When Life Becomes Art
Five Lewis & Clark graduates make their mark as documentary filmmakers.
by Lisa Albers
The documentary film genre has come a long way from Nanook of the North and Wild Kingdom. When Michael Moore's Fahrenheit 9/11 won the prestigious Palme d'Or at the Cannes Film Festival in 2004, a new era for the documentary was born. An avalanche of films followed Moore's commercial and critical success, from muckrakers such as An Inconvenient Truth and Who Killed the Electric Car? to traditional documentations such as the story of the Apollo space program, In the Shadow of the Moon, and the portrayal of musician Neil Young, Heart of Gold.
While the surge in interest has catapulted some documentary filmmakers into rock-star status, others remain lesser known but equally devoted to the craft. The five Lewis & Clark graduates interviewed for this article, as artists, must combine progressive idealism and pragmatic realism. They have to be both producers and poets. They must balance their own viewpoints against those of their subjects. They are well-rounded, articulate communicators who can approach a subject with a broad-based understanding of its inherent complexity. All have found their liberal arts educations from Lewis & Clark to be ideal preparation for the work of documentary filmmaking.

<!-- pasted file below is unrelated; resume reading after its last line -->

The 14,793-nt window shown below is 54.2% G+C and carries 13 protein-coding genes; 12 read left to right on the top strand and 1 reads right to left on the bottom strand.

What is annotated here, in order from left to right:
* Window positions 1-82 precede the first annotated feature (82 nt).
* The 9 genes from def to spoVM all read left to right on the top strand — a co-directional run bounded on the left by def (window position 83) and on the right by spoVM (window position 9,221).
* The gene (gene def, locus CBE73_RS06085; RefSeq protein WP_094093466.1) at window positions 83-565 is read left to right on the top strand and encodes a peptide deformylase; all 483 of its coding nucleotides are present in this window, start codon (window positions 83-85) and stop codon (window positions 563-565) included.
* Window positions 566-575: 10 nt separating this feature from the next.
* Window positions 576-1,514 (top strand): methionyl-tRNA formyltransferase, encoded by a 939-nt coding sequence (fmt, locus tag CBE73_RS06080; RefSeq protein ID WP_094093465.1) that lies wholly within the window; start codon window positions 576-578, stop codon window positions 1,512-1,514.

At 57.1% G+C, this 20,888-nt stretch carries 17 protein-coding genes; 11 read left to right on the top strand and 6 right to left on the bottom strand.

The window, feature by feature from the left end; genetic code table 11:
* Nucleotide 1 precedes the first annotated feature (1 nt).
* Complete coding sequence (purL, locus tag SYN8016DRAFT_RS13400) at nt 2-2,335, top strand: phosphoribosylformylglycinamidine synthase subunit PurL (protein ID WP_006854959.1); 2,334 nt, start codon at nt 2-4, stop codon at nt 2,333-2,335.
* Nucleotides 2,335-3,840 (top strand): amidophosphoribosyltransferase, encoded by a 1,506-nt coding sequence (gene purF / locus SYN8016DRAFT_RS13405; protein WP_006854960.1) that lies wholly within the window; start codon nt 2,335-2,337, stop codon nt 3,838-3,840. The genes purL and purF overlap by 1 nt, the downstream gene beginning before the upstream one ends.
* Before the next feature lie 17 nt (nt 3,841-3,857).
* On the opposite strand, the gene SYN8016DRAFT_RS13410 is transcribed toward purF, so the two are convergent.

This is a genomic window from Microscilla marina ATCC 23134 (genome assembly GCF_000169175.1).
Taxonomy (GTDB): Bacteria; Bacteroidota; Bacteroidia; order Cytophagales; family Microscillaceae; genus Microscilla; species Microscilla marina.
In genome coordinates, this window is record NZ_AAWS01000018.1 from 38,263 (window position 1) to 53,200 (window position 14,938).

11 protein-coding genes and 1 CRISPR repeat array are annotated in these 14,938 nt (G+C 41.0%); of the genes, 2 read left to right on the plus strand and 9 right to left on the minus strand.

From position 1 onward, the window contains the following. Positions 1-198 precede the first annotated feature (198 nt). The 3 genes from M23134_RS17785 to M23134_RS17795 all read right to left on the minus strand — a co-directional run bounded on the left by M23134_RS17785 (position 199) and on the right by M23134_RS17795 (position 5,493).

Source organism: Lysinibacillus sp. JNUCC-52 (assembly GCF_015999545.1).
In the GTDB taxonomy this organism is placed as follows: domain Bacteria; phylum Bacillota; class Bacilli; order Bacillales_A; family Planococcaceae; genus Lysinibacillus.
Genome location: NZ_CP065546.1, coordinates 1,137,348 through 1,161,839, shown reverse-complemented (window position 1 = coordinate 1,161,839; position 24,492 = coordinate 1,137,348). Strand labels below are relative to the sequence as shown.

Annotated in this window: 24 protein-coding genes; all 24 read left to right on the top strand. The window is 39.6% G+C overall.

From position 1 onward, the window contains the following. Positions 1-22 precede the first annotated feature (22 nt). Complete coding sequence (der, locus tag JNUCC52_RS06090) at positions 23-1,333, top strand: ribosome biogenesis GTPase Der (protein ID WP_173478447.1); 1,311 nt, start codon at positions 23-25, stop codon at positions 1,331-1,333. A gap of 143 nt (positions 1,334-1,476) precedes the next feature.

Real Native American Stories
Sandra Sunrising Osawa B.A '64 has been making films for 30 years. Both poetic and political, her filmmaking approach can be traced back to her study at Lewis & Clark in political science and English. Read more.
A Complex Portrait of the Land
What's most striking about Arid Lands, the debut film from Grant Aaker B.A. '02 and Josh Wallaert B.A. '02, is what it doesn't do. The filmmaking duo steers clear of polemic in this complex portrait of eastern Washington. While the two don't pull any punches, neither do they accost unsuspecting interview subjects or ridicule any segment of government or society. There's no controlling narrative leading to a singular, damning conclusion. Instead, they let their 27 subjects speak for themselves without voice-over or directorial intrusion. Read more.
Capturing the Sustainability Movement
David Decker B.S. '81 and Douglas Freeman B.S. '79 have made their livings in film for more than 20 years by providing their services to corporations, educational institutions, and nonprofit organizations. Decker has produced training films for Hewlett-Packard and a variety of other clients, from high-tech to manufacturing. Freeman has written scripts for industrial marketing and training programs. Read more.
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